Painting the Invisible Man Review
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Sometimes we have to face our past and the truth about those we love, no matter how painful it may be. Author Rita Schiano hides behind a fictional character, Anna Matteo, in order to freely explore her relationship with her father, as well as his association with the Mafia and his subsequent murder, in her novel, Painting the Invisible Man.

While researching a freelance article, Anna, a middle-aged business writer, inadvertently hits keys that take her to another site—articles about the murder trial of her father’s alleged killer, who was eventually acquitted. She’s compelled to dig deeper, bringing back memories of growing up with this Invisible Man—one minute you see him, the next minute, you don’t—and she’s forced to face the true man that he really was.

As a child, Anna lived vicariously through her father and actually looked up to him. He took her on shopping sprees and out for dessert. However, he abandoned her loving mother, who then had to work four jobs to make ends meet. She was the one who actually took care of Anna and her brother. As she uncovers her memories, she also realizes that her father often put her in grave danger, taking her around “friends” like Angelo Capraro, the one who allegedly pulled the trigger and riddled her father’s head and body with a round of bullets, and Joey Casella, the mob lawyer who allegedly ordered the hit.

  
 
Anna struggles with whether to write about her family and expose the truth about her childhood. Her alter ego, author Rita Schiano chose to write as Anna Matteo not only to avoid the possible criticism of embellishing the truth, as is often the case with authors writing memoirs, but also to give those close to her some level of privacy.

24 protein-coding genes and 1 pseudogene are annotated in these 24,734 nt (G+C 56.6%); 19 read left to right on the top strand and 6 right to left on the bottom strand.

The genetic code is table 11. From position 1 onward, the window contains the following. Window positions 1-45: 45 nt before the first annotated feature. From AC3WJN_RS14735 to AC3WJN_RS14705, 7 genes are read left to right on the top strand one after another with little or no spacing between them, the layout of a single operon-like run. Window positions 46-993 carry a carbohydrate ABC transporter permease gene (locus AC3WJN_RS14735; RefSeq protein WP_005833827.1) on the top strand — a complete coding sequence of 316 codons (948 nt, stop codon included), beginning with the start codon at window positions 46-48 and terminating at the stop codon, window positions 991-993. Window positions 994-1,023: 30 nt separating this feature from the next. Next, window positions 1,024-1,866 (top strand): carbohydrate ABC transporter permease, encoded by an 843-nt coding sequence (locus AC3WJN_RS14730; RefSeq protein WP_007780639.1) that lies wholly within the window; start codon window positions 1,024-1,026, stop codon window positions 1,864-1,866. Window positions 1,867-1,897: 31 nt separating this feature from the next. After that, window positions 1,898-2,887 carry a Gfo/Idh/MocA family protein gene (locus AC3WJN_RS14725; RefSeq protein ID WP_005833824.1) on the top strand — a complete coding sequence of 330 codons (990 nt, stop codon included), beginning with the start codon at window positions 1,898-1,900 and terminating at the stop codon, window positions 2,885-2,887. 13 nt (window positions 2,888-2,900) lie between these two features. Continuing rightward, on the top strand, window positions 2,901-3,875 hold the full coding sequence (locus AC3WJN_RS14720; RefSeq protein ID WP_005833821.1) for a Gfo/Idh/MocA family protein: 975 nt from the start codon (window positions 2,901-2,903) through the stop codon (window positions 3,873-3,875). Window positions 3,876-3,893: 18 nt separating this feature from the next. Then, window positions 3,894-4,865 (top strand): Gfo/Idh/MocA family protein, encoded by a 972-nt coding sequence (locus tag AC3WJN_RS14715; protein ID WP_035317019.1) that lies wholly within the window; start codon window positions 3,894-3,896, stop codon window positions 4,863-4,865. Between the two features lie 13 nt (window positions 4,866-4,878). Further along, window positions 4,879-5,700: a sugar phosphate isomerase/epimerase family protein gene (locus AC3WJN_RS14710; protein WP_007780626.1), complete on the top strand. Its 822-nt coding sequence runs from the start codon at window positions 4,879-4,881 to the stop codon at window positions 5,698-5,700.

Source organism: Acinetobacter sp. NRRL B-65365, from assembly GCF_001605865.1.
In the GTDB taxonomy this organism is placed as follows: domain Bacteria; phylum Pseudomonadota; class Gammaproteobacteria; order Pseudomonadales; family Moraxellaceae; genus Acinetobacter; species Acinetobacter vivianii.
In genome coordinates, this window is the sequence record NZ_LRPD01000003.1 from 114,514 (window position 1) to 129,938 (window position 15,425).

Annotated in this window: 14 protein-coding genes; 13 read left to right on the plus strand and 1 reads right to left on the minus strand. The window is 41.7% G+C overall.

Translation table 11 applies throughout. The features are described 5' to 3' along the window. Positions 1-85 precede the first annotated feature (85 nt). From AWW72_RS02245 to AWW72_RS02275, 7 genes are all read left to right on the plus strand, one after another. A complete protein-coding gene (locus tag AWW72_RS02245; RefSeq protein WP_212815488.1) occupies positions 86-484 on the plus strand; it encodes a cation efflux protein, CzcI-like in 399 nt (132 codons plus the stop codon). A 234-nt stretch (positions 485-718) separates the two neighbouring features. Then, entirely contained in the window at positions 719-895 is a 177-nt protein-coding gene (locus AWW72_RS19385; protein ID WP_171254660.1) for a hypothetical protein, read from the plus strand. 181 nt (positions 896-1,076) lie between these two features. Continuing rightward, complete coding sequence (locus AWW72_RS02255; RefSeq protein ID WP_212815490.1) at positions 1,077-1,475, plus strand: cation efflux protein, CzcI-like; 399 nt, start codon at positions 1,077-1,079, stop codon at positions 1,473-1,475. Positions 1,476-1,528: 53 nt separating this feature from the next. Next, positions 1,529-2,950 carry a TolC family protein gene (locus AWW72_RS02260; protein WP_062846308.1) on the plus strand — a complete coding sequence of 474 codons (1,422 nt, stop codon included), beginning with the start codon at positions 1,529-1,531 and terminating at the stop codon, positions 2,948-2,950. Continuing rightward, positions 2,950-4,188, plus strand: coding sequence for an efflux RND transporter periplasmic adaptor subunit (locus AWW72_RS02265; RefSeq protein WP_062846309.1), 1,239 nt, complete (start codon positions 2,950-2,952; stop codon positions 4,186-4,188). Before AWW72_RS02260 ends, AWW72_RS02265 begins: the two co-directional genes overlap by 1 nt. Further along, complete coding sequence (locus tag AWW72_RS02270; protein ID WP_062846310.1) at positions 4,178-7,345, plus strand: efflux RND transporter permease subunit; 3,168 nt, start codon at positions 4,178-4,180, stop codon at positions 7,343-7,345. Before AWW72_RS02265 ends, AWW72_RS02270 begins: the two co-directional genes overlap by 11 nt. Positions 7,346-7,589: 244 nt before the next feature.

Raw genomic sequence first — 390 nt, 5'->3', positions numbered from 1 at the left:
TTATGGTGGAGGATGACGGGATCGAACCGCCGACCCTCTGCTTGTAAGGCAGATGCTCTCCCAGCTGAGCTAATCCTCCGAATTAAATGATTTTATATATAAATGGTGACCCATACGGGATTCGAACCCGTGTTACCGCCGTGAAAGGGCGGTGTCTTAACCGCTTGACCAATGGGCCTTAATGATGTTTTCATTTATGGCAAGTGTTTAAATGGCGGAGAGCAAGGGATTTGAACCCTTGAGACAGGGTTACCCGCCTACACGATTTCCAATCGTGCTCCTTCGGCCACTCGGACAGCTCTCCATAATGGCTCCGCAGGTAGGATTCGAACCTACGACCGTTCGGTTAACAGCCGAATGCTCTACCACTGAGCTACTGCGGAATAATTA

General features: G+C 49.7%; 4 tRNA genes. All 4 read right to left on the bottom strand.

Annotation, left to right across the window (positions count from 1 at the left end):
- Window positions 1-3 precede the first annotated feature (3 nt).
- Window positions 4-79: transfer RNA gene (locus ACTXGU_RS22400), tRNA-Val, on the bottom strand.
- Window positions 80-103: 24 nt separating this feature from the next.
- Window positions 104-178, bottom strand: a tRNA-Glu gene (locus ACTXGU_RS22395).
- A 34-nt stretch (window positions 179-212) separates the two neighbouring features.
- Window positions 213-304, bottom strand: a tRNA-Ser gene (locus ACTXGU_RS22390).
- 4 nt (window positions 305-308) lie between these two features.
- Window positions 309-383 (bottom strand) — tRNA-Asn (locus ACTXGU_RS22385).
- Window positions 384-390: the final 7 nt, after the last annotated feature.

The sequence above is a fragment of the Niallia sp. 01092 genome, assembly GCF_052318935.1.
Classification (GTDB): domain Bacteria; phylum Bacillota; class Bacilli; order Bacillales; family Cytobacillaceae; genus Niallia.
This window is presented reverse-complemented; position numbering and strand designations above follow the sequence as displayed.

While I enjoy novels that allow me to escape, I also appreciate those that force me to look at my own life. In reading Painting the Invisible Man, I learned about the Mafia’s impact on the lives of those near the bottom of its hierarchy, and I found it fascinating. I also enjoyed the structure of the novel—as Anna uncovers a piece of information, she flashes back to that event in her childhood, forcing her to deal with the reality of it. Schiano keeps readers in suspense until the very end as to how Anna will handle the information she uncovers—including the current whereabouts of those involved—as well as how she reconciles her relationships with those who are still in her life. I won’t give anything away, but there was one event in particular that really kept me on the edge.

However, what affected me most was how Painting the Invisible Man shows readers that ,eventually, we all have to look inside our families and ourselves to discover how our past has affected our lives and formed our decisions.

Painting the Invisible Man may persuade you to reflect on your own past and open yourself up to the possibility of making a change for the future. You may even find the strength to forgive and let go.

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